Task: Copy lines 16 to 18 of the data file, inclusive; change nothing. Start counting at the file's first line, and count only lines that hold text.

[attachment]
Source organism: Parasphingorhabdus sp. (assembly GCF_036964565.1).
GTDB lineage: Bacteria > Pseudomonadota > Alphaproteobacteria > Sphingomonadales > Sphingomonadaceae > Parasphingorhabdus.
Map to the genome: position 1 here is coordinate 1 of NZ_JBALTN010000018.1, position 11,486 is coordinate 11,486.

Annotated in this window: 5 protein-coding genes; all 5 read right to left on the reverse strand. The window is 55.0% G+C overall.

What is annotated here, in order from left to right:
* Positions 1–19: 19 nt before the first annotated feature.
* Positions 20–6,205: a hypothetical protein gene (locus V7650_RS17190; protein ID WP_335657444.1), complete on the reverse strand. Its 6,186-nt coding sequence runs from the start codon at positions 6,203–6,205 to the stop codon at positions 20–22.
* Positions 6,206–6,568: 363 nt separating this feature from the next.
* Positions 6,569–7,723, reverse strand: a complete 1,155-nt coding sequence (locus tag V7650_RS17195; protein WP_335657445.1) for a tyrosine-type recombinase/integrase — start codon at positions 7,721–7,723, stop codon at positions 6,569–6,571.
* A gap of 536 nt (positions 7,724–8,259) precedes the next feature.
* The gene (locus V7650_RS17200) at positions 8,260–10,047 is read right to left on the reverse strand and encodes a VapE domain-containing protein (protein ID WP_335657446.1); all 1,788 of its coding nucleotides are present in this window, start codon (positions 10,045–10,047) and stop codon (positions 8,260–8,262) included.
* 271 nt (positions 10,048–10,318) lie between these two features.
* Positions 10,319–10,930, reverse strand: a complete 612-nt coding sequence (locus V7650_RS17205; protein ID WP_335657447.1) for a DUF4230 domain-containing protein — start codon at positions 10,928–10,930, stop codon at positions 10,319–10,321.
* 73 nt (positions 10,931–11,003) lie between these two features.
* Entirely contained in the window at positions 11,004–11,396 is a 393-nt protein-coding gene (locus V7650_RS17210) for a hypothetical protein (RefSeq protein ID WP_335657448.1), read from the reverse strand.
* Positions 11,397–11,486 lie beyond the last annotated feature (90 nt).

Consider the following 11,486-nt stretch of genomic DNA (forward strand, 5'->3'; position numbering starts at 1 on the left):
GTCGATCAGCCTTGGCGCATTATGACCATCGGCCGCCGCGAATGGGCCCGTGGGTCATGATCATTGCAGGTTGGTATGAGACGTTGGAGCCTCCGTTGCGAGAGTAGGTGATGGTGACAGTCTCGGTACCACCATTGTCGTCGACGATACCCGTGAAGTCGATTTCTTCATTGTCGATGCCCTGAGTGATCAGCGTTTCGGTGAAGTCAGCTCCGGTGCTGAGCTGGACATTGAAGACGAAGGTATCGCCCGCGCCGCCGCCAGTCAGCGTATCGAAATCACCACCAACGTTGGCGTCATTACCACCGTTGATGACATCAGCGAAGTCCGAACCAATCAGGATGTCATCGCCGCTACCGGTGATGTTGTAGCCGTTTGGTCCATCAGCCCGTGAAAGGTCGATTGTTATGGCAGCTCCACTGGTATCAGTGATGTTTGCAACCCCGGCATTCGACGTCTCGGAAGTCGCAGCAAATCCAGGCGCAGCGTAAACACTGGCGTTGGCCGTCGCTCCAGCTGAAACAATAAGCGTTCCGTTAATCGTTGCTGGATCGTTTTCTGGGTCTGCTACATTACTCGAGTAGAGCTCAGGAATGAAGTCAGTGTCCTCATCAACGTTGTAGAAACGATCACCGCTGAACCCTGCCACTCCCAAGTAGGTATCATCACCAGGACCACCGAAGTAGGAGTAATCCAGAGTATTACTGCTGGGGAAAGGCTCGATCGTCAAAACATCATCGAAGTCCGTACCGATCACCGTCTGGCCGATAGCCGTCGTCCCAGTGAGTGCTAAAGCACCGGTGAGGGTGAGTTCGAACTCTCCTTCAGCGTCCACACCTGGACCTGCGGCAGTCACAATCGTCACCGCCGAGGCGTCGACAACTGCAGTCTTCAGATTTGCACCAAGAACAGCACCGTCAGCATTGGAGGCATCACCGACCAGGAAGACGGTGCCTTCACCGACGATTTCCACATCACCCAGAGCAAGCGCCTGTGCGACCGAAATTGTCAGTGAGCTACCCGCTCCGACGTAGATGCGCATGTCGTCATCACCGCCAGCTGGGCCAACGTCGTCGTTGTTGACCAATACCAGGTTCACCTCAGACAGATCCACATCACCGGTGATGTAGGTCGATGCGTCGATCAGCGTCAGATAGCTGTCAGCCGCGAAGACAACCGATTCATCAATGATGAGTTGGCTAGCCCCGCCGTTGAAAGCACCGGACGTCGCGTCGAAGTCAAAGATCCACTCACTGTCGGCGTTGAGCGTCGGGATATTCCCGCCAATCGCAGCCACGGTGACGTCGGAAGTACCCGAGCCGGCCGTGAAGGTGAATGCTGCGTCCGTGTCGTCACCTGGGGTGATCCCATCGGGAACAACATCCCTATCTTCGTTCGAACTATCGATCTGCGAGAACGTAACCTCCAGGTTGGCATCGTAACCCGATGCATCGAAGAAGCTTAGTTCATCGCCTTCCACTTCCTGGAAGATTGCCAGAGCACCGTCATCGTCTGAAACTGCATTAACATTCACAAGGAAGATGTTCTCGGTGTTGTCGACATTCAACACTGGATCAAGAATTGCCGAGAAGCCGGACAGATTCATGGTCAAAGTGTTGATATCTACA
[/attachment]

* Positions 11,397–11,486 lie beyond the last annotated feature (90 nt).

Consider the following 11,486-nt stretch of genomic DNA (forward strand, 5'->3'; position numbering starts at 1 on the left):
GTCGATCAGCCTTGGCGCATTATGACCATCGGCCGCCGCGAATGGGCCCGTGGGTCATGATCATTGCAGGTTGGTATGAGACGTTGGAGCCTCCGTTGCGAGAGTAGGTGATGGTGACAGTCTCGGTACCACCATTGTCGTCGACGATACCCGTGAAGTCGATTTCTTCATTGTCGATGCCCTGAGTGATCAGCGTTTCGGTGAAGTCAGCTCCGGTGCTGAGCTGGACATTGAAGACGAAGGTATCGCCCGCGCCGCCGCCAGTCAGCGTATCGAAATCACCACCAACGTTGGCGTCATTACCACCGTTGATGACATCAGCGAAGTCCGAACCAATCAGGATGTCATCGCCGCTACCGGTGATGTTGTAGCCGTTTGGTCCATCAGCCCGTGAAAGGTCGATTGTTATGGCAGCTCCACTGGTATCAGTGATGTTTGCAACCCCGGCATTCGACGTCTCGGAAGTCGCAGCAAATCCAGGCGCAGCGTAAACACTGGCGTTGGCCGTCGCTCCAGCTGAAACAATAAGCGTTCCGTTAATCGTTGCTGGATCGTTTTCTGGGTCTGCTACATTACTCGAGTAGAGCTCAGGAATGAAGTCAGTGTCCTCATCAACGTTGTAGAAACGATCACCGCTGAACCCTGCCACTCCCAAGTAGGTATCATCACCAGGACCACCGAAGTAGGAGTAATCCAGAGTATTACTGCTGGGGAAAGGCTCGATCGTCAAAACATCATCGAAGTCCGTACCGATCACCGTCTGGCCGATAGCCGTCGTCCCAGTGAGTGCTAAAGCACCGGTGAGGGTGAGTTCGAACTCTCCTTCAGCGTCCACACCTGGACCTGCGGCAGTCACAATCGTCACCGCCGAGGCGTCGACAACTGCAGTCTTCAGATTTGCACCAAGAACAGCACCGTCAGCATTGGAGGCATCACCGACCAGGAAGACGGTGCCTTCACCGACGATTTCCACATCACCCAGAGCAAGCGCCTGTGCGACCGAAATTGTCAGTGAGCTACCCGCTCCGACGTAGATGCGCATGTCGTCATCACCGCCAGCTGGGCCAACGTCGTCGTTGTTGACCAATACCAGGTTCACCTCAGACAGATCCACATCACCGGTGATGTAGGTCGATGCGTCGATCAGCGTCAGATAGCTGTCAGCCGCGAAGACAACCGATTCATCAATGATGAGTTGGCTAGCCCCGCCGTTGAAAGCACCGGACGTCGCGTCGAAGTCAAAGATCCACTCACTGTCGGCGTTGAGCGTCGGGATATTCCCGCCAATCGCAGCCACGGTGACGTCGGAAGTACCCGAGCCGGCCGTGAAGGTGAATGCTGCGTCCGTGTCGTCACCTGGGGTGATCCCATCGGGAACAACATCCCTATCTTCGTTCGAACTATCGATCTGCGAGAACGTAACCTCCAGGTTGGCATCGTAACCCGATGCATCGAAGAAGCTTAGTTCATCGCCTTCCACTTCCTGGAAGATTGCCAGAGCACCGTCATCGTCTGAAACTGCATTAACATTCACAAGGAAGATGTTCTCGGTGTTGTCGACATTCAACACTGGATCAAGAATTGCCGAGAAGCCGGACAGATTCATGGTCAAAGTGTTGATATCTACA